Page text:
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ADMs Get Smaller, Cheaper

Light Reading
Supercomm News Analysis
Light Reading

Chipmakers Parama Networks Inc. and PMC-Sierra Inc. (Nasdaq: PMCS) are compacting the functions of add/drop multiplexers (ADMs) onto single chips, aiming to catalyze a generation of lower-cost systems.

Working on the low end, PMC-Sierra today announced a $300 chip that could bring a pizza-box-sized ADM's price to the range of $3,000 to $5,000. Parama, likewise, is continuing to tout its own ADM-on-a-chip and a $5,000 system price, although the company has its eye on higher-end systems than does PMC. Parama will be showing its chips at Supercomm next week.

According to Parama CEO Hemant Bheda, the driver for single-chip products is the fear of low-cost competition from China, which has led both carriers and equipment vendors to rethink the ADM. That's not why Parama got started -- the company originally wanted to develop an entire system though it now sells only chips -- but it's pointing ADM vendors towards the chip camp, he says.

The most ambitious project along those lines comes from Infinera Inc., which recently revealed details of a chip combining ADM functions with WDM optics (see Infinera Declares WDM War). Parama and PMC-Sierra are taking a more down-to-earth approach, coalescing the add/drop functions onto a chip but leaving the optics -- WDM or otherwise -- up to the equipment vendor.

Parama introduced two chips in January, a lower-end device for OC3 and OC12 speeds and a second chip targeting interfaces up to OC768 (see Parama Intros 'ADM on a Chip'). The latter is a bit starry-eyed but helps draw in customers. "They want to see [the chip family] scale from OC48 up to multiple OC192s and, sometime in the future, to OC768," Bheda says.

Bolstering its low-end pitch, Parama today announced interoperability with Finisar Corp.'s (Nasdaq: FNSR) configurable optics, which can be altered in software to provide OC3, OC12, or Gigabit Ethernet interfaces. "If an OEM were to take these two and install them in a system, they could have completely software-configurable line rates," Bheda says. (See Parama Intros 'ADM on a Chip' and Parama & Finisar Intro Sonet/SDH Chips.)

Parama's chips are sampling, with general availability slated for July. Two ADM vendors are using Parama's chip and its reference designs to develop products that could surface within six months, Bheda says.

Unlike Parama, PMC is sticking to line speeds of OC12 and below with its ADM 622 family of chips. "Count the number of 10-Gbit/s rings around the world today: That's not where the money is," says Babak Samimi, product marketing engineer for PMC's service provider division. PMC's target is the pizza-box kind of ADM, a system that might even sit in the basement of an office building.

The PM5337 and PM5338 can handle up to 28 T1 lines and three DS3s. The PM5337 also adds eight ports of up to 1-Gbit/s Ethernet, a concession to a trend PMC sees of vendors "MSPP-izing the ADM, making them data capable," Samimi says, referring to the multiprotocol abilities of multiservice provisioning platforms.

— Craig Matsumoto, Senior Editor, Light Reading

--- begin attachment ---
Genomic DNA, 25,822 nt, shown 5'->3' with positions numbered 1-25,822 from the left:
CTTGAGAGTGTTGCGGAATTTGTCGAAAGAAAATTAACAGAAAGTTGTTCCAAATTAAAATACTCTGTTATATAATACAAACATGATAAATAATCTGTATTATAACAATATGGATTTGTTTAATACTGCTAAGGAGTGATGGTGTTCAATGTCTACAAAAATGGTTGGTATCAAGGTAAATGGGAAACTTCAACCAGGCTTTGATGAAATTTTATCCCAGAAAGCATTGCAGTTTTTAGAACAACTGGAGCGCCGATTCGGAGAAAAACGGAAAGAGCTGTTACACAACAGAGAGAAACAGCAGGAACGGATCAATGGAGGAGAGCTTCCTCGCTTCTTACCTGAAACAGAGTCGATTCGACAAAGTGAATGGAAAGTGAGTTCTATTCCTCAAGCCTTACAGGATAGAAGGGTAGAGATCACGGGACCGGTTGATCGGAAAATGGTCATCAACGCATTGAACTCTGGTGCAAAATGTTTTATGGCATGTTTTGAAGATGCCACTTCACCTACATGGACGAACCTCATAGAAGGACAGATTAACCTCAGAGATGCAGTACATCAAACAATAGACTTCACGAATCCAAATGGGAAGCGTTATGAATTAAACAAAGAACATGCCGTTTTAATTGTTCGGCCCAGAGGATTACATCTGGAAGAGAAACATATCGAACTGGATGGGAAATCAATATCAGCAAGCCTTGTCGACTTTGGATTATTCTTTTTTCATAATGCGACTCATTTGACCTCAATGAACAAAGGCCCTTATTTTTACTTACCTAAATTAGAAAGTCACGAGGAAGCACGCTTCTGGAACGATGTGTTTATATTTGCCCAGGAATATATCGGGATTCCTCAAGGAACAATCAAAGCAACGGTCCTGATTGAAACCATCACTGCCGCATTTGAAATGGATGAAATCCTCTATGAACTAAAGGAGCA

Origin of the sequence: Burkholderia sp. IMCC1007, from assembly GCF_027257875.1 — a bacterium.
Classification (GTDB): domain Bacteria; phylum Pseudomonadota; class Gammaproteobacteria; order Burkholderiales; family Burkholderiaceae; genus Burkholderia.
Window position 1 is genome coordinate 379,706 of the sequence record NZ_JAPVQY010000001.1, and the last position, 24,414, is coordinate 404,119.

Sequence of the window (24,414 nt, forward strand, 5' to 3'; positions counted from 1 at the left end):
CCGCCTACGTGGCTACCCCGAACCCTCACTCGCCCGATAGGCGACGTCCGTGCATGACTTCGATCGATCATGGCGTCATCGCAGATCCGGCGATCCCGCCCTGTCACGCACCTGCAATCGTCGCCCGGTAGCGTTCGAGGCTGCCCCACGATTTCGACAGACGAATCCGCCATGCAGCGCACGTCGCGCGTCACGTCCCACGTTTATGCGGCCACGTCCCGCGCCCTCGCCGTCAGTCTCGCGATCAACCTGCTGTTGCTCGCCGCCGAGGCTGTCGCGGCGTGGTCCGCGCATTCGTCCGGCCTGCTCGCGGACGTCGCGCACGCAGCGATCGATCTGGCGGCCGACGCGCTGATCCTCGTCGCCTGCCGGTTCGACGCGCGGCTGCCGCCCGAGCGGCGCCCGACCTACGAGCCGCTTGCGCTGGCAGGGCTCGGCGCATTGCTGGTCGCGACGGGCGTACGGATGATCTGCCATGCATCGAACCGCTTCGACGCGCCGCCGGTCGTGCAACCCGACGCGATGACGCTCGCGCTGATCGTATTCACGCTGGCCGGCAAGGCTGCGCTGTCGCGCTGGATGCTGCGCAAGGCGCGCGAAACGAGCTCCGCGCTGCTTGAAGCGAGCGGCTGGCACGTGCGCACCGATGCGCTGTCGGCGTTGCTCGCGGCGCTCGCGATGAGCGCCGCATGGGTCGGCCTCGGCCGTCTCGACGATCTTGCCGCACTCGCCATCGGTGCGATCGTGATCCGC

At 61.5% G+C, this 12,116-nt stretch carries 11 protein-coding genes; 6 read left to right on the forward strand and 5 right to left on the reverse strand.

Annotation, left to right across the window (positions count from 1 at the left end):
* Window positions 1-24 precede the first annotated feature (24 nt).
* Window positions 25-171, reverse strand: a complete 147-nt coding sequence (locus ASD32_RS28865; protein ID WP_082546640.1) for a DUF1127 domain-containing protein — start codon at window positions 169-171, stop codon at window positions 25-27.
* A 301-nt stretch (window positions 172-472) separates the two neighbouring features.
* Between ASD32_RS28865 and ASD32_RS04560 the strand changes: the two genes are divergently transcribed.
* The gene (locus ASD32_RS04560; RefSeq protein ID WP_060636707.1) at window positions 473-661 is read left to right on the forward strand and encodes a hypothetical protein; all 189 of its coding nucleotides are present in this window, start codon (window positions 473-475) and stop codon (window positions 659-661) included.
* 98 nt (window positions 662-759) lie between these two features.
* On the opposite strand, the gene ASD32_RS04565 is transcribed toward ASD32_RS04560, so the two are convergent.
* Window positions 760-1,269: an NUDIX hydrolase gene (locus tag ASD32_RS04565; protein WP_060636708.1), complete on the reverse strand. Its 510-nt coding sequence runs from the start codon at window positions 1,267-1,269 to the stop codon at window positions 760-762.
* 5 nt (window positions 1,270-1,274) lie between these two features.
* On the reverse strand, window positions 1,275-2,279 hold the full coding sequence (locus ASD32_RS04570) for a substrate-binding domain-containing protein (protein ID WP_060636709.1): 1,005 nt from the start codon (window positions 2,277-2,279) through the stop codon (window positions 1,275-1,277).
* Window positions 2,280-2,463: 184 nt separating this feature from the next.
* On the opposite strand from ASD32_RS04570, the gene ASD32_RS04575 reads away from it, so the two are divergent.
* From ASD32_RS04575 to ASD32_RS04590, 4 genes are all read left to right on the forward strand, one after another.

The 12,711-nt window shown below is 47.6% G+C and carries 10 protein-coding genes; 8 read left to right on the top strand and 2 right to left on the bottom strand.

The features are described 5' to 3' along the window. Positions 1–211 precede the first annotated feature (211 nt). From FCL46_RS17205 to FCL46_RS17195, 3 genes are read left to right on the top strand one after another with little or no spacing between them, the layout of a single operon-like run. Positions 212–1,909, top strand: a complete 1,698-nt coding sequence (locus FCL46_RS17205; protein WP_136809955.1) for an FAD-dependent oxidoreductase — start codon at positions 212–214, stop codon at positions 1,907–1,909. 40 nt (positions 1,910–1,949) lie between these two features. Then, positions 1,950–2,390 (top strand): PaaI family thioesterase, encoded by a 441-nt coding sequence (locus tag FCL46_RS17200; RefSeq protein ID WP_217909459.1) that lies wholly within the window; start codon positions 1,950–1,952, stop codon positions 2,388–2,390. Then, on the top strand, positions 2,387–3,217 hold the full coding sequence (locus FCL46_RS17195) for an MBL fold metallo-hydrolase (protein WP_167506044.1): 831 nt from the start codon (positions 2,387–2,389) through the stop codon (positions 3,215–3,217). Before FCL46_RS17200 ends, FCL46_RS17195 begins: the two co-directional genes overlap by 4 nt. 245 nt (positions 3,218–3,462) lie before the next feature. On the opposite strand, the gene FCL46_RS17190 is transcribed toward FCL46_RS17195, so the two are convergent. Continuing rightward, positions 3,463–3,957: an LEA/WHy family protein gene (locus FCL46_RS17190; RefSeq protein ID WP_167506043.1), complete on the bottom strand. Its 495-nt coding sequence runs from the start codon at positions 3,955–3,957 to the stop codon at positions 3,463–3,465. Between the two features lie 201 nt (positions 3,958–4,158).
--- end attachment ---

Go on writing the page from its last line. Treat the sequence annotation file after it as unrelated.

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User Rank: Light Beer
12/5/2012 | 1:35:20 AM
re: ADMs Get Smaller, Cheaper
User Rank: Light Beer
12/5/2012 | 1:35:19 AM
re: ADMs Get Smaller, Cheaper
Latest pricing information from AP. A big french vendor won an ADM deal last week from an AP customer for STM-1 ADMs at $1800 a pop. STM-4 ADMs for $4200 a pop with protection including lasers. Prices are already below the $5K quoted in the article.
User Rank: Light Beer
12/5/2012 | 1:35:13 AM
re: ADMs Get Smaller, Cheaper
Ah, but read more closely, please. The $5000 pizza box mentioned in the article is an OC-192. That's STM-64 for those of you who speak SDH.

If the big French vendor (and I don't have a Cluseau who that might be with your clever obfuscation) is selling OC-12s for $4200 a pop and the new guys are promising 16 times the speed at $5000, it's a new world order, paradigm, or other politically correct phrase.

And before anyone starts spouting about apples to oranges (or bagels to croissants), yes the OC-192 pizza box doesn't support all of the DS3s and other goodies that the OC-12 probably supports. Each has a place in the network. But if these guys can make an OC-192 for $5000, imagine what's going to happen to the OC-12 market going forward.

Ahh, I can almost smell the bubble rising again. (OK, that's a pretty awful metaphor. Just ignore it.)

User Rank: Light Beer
12/5/2012 | 1:35:08 AM
re: ADMs Get Smaller, Cheaper
If the big French vendor (and I don't have a Cluseau who that might be with your clever obfuscation) is selling OC-12s for $4200 a pop and the new guys are promising 16 times the speed at $5000, it's a new world order, paradigm, or other politically correct phrase.

I'll be more interested when the article says that these are the bottom-line prices, rather than a "get me started" price. Are these prices inclusive of all required ancillaries? Or do we add costs for licensing software, management interfaces, specialty cabling, etc, etc on top of these numbers?
User Rank: Light Beer
12/5/2012 | 1:34:59 AM
re: ADMs Get Smaller, Cheaper
What I have heard on the street about the $5K ADM is that the chip vendors are aiming to bring the COGS for the box down to where the OEMs can sell them for $5K and still have decent margin.

I think the competition between the hardware vendors will determine how much they can charge for things like software, cables, and the like.

The whole conversation appears to be happening in the SDH/Asia arena. I wonder if the SONET vendors are paying attention?

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